Some of you have asked whether/how I might return to you in some audible electronic form any time soon.
Thanks for asking.
I'm working on it.
Meanwhile, a teaser:
What’s happening in the US automobile market?
Are we the people, accursed with $4/gal+ gasoline, destined for a diet of nothing but nano-sized econoboxes from here on?
Those were a couple of questions posed to me recently by a media colleague, Loren Steffy, business columnist for the Houston Chronicle. The juicy details will be shared tomorrow at Noon CDT on a blogcast he has arranged for us to both “broadcast” on the internet.
There is a degree of irony in the fact that the US’ dependence on foreign oil has created a marketplace in which domestic automobiles are losing share to foreign-manufactured cars…and to rub salt in the wound, the markets in which most all of the automakers are making it are outside the US!
Has Detroit completely missed the boat?
Ford’s Marketing and Communications czar, Jim Farley, yesterday remarked in a conference call that the industry is only now catching up with the ”breath-taking choices” the rest of us are having to make. Those choices are finally forcing changes in the way carmakers make cars...and trucks. Interestingly, fewer of the latter than the former are on the horizon.
American Honda’s head honcho, Dick Colliver, released a statement, admitting “the dramatic increase in car sales appears to be one of the most profound shifts in automotive buying patterns in more than a decade."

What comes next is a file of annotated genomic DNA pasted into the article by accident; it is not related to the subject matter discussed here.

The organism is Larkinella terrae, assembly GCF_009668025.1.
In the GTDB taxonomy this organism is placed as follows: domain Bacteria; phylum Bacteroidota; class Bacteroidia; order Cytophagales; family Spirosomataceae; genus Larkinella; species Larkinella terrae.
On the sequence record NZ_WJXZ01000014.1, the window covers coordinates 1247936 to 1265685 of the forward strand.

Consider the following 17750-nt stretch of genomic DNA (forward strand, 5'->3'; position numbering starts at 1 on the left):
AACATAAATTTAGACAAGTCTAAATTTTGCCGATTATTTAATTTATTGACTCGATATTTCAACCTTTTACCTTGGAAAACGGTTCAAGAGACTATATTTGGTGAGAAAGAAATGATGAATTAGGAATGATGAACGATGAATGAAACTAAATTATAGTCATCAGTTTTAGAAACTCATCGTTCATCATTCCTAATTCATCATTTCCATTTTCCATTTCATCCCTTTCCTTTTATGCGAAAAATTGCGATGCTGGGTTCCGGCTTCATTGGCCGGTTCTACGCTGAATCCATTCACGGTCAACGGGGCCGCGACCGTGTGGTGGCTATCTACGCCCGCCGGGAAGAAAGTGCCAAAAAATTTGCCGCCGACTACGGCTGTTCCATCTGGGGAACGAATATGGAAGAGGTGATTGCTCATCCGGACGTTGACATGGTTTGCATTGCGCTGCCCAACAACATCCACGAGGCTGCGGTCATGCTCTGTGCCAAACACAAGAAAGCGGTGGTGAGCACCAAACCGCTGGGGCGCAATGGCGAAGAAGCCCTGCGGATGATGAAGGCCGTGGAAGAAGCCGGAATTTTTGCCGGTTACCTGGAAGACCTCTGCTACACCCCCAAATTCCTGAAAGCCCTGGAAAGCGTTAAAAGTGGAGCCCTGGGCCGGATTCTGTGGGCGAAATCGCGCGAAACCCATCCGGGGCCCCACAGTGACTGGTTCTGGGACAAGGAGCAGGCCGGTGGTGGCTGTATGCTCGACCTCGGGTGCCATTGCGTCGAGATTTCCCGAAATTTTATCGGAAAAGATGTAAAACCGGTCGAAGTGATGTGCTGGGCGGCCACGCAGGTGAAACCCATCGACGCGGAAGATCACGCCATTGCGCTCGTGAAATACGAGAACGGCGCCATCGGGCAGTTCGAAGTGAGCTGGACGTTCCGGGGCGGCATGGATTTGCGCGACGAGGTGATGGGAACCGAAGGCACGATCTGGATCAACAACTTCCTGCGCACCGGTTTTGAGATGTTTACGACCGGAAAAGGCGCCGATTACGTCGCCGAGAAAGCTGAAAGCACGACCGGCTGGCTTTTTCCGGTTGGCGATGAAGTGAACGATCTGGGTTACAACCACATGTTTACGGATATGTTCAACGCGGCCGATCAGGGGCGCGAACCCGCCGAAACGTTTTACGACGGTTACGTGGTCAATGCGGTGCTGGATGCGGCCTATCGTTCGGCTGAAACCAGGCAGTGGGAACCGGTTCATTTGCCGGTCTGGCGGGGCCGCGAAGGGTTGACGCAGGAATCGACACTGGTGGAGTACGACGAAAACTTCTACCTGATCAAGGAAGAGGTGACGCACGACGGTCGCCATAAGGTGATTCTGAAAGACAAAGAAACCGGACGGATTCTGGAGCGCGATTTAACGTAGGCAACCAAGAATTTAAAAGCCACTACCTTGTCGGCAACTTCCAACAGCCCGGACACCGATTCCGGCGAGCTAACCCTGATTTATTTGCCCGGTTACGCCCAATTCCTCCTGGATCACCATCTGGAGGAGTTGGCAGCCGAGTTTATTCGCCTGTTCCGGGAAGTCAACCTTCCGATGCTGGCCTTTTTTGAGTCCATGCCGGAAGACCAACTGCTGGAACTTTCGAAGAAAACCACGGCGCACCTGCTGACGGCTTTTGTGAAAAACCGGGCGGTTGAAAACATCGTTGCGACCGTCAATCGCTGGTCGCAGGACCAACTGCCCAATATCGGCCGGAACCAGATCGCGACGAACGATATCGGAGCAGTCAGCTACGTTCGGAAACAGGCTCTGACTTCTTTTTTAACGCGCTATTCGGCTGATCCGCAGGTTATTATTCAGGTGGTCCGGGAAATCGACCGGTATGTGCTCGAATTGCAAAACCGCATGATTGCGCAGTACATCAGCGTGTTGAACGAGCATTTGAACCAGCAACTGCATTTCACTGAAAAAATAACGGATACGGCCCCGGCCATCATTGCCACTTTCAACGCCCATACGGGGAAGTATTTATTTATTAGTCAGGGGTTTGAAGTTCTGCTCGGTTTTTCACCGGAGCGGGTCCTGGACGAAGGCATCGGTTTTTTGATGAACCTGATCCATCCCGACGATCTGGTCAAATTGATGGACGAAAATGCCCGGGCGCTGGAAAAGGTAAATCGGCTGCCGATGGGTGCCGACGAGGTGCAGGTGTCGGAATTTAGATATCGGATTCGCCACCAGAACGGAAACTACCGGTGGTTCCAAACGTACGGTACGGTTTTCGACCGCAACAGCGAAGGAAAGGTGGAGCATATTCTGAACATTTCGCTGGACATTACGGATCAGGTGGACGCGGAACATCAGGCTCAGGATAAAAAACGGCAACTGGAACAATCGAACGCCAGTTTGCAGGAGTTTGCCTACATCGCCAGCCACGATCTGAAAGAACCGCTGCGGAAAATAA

Profound may be the understatement of the decade. A recent Canadian study notes that 90% of Americans have already altered our lifestyles significantly in the face of rising fuel costs: dining-out less, driving less, and now, more and more, considering a hybrid automobile as their next transportation purchase.
Detroit didn’t see this coming?
Things are so bad for the domestics, General Motors is thinking of ditching its Hummer line, and will be closing four assembly plants within the next 24-months. It wasn’t all that long ago that Trucks and SUV’s were the prime profit makers for GM and Ford.
My, how things have changed.
Look soon for Chevrolet’s gasoline-electric hybrid, the Volt, and a new range of engines in the 1- to 1.5-litre displacement range. Meanwhile, what to do with existing inventories of gas-thirsty vehicles?
Chrysler has about a 75-day supply of SUV’s on hand, offering gasoline price guarantees as sales incentives. And Ford is rolling out employee pricing carrots to push their slow-selling F-150 pickups. You can buy one for the same price a Ford employee could. Or would.
We’ll talk about it more with you tomorrow.
I’ll see you on the Internet.